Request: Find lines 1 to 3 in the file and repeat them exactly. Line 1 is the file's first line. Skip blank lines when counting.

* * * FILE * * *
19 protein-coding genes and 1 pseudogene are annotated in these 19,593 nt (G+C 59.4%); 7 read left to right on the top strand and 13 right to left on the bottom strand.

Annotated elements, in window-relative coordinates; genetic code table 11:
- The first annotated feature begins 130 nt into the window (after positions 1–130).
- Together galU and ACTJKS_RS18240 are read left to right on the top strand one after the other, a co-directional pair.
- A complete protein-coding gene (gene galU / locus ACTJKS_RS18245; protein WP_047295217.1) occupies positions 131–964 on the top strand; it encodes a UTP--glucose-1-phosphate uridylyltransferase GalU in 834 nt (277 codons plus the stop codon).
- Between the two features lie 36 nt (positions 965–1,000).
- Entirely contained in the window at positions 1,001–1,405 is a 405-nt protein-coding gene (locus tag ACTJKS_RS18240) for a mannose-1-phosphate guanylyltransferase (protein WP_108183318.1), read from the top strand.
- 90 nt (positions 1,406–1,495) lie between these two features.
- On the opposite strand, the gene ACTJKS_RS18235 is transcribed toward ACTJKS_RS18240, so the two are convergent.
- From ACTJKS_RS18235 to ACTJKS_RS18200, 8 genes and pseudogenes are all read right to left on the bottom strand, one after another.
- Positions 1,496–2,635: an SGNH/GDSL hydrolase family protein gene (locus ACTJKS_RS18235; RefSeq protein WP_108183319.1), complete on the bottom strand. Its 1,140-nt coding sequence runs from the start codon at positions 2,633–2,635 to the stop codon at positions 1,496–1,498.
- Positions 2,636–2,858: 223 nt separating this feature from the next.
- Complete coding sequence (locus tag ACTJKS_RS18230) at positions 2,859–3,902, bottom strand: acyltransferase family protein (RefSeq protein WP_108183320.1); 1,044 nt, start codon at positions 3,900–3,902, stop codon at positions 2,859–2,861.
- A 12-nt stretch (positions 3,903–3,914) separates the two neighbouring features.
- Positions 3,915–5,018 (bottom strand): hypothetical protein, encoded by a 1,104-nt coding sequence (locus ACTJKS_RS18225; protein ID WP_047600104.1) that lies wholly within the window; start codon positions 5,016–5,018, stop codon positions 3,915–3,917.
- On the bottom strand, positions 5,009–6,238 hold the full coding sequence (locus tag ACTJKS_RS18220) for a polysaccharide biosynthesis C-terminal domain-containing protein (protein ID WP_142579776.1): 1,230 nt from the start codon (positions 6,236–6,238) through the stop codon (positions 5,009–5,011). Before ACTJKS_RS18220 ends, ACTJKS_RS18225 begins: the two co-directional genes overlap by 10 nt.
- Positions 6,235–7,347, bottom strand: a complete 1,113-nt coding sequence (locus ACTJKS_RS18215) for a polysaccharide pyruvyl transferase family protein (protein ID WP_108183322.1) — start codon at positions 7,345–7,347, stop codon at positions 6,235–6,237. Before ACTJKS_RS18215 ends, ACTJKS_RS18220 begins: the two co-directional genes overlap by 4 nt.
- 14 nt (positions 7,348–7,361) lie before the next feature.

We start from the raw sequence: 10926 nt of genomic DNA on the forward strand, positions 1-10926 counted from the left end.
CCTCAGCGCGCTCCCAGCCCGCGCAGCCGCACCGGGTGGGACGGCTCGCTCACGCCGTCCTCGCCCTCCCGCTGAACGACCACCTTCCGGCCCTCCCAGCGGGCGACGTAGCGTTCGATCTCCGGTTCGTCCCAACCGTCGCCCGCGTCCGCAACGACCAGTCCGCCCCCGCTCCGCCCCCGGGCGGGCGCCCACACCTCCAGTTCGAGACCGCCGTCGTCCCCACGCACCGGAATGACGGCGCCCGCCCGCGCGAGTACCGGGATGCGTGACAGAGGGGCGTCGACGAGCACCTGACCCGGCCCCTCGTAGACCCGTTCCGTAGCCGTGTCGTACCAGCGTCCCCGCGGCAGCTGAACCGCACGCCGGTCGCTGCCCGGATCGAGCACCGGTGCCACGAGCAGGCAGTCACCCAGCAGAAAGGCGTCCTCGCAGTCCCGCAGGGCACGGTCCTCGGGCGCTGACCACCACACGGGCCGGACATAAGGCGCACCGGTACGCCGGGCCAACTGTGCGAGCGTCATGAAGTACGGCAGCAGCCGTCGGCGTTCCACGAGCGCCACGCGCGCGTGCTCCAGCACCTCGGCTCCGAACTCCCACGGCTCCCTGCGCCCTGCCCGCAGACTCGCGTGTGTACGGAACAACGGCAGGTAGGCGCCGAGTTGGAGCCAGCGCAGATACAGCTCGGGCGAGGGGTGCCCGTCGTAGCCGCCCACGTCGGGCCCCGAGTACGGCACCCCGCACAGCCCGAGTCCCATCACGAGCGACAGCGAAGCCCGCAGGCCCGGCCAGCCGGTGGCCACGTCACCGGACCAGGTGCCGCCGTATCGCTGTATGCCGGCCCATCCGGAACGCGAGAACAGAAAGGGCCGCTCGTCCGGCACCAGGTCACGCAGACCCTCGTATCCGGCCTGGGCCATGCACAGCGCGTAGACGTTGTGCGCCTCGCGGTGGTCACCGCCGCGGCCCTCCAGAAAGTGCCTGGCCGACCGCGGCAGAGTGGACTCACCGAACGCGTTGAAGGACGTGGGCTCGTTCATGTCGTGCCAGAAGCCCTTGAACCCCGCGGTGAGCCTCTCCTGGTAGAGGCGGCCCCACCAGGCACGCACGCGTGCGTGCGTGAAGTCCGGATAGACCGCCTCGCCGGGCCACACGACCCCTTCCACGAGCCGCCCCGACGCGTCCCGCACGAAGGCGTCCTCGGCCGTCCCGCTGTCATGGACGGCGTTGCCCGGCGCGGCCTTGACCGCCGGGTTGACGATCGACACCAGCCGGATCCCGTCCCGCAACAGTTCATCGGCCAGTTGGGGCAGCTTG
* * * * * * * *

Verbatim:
19 protein-coding genes and 1 pseudogene are annotated in these 19,593 nt (G+C 59.4%); 7 read left to right on the top strand and 13 right to left on the bottom strand.

Annotated elements, in window-relative coordinates; genetic code table 11:
- The first annotated feature begins 130 nt into the window (after positions 1–130).